Jack Kemp’s Real Legacy

By Bill McKenzie

Back in 1989, the group I was working for in Washington held a fundraiser where Jack Kemp and Tom Kean were the keynote speakers. Kean, who had been New Jersey’s governor, and our group, the Ripon Society, were in the liberal wing of the Republican Party. Kemp, of course, was a product of the conservative wing. But throughout the 1980s he was increasingly talking about the GOP needing to broaden its reach. So, he accepted our invitation to speak about a more inclusive GOP.

He showed up at the dinner with all the flash and flair of a former NFL quarterback. I remember he quipped to some of us who were waiting to usher him in that he had come to enlighten us. But he had none of the insular, angry and arrogant tone one might expect of a speaker walking into a skeptical audience. Instead, he flashed his big, toothy smile, slapped backs and did all the things good pols do to win over an audience.

I remember being surprised and impressed. A good friend had worked for Kemp back in the early 1980s, and I knew she respected him. But I had thought he was a Johnny-one-note. If it didn’t have to do with tax cuts, forget it. And deficits? Don’t bother, they don’t matter.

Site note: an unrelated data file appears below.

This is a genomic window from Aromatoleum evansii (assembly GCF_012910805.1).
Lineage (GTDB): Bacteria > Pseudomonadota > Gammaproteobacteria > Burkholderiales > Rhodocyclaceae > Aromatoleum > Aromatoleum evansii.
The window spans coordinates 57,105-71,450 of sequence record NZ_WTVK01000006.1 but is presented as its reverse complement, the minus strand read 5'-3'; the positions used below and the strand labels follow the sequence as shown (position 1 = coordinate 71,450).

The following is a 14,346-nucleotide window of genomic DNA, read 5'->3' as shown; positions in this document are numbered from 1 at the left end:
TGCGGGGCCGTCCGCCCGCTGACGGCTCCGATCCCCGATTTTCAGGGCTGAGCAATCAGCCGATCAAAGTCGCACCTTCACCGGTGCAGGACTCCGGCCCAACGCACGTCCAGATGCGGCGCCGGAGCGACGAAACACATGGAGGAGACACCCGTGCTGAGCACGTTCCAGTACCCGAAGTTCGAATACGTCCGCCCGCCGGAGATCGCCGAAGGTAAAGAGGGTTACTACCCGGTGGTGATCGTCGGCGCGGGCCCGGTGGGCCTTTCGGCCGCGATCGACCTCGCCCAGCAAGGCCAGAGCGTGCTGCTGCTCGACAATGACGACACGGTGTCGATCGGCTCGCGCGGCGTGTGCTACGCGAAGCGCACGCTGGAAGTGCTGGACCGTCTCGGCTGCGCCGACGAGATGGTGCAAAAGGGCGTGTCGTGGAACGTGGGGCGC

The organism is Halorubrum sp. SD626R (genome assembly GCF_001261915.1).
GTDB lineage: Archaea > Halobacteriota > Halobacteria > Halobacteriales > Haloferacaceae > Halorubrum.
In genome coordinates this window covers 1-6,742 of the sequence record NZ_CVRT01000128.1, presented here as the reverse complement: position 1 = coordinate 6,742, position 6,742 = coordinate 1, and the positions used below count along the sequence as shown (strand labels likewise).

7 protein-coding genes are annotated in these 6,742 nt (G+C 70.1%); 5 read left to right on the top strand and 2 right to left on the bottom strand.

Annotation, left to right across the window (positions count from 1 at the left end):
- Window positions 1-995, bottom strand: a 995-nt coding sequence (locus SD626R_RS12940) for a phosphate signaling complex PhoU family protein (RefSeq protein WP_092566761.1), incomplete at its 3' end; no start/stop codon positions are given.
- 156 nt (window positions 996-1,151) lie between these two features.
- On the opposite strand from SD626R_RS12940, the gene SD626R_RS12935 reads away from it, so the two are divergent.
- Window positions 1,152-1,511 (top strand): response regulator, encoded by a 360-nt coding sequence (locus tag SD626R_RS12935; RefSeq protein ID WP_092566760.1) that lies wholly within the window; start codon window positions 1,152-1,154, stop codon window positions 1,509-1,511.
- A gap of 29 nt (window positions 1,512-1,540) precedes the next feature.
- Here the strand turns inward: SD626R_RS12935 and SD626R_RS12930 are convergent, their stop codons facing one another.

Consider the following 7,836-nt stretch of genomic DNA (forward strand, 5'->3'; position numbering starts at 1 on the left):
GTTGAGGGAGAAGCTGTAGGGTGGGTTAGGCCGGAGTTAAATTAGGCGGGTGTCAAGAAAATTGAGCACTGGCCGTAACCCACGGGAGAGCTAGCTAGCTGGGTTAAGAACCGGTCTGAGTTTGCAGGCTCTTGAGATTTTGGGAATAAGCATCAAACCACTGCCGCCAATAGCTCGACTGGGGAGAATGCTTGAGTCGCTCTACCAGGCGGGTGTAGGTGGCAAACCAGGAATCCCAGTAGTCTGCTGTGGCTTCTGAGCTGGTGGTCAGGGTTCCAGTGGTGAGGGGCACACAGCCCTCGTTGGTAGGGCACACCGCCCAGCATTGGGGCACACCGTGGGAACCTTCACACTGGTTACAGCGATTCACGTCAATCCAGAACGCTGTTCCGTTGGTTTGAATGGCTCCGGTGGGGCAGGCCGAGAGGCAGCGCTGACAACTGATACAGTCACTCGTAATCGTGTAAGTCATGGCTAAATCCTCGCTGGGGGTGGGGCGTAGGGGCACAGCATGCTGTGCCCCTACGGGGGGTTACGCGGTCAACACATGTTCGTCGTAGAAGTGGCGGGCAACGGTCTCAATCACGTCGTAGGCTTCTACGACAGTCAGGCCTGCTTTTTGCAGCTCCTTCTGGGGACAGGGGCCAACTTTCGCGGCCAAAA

But he was really good at the dinner and clearly was a guy who was aware the GOP couldn’t just talk to itself.

At the time, he was George H.W. Bush’s HUD secretary, and he was spending time in inner cities talking about his ideas to revitalize them. He preached urban enterprise zones with all the fervor of a revivalist. And while he could sound one-note-ish here as well, not many Republicans were showing up in inner ctieis.

I love the point that the Mavs’ president, Terdema Ussery, made in our editorial today: Kemp learned a lot about the aspirations of blacks during his days as a quarterback. He never forgot that experience, which informed his views about politics. He didn’t want to live in a party that looked like a white-folks club.

As our editorial today says, the GOP needs more Jack Kemps. They need people who value ideas and who speak about them with passion. And they need people who understand parties survive by being a coalition of interests, not a church run by the office of doctrinal affairs.

Kemp’s embodiment of those two points are, in my mind, his real legacy.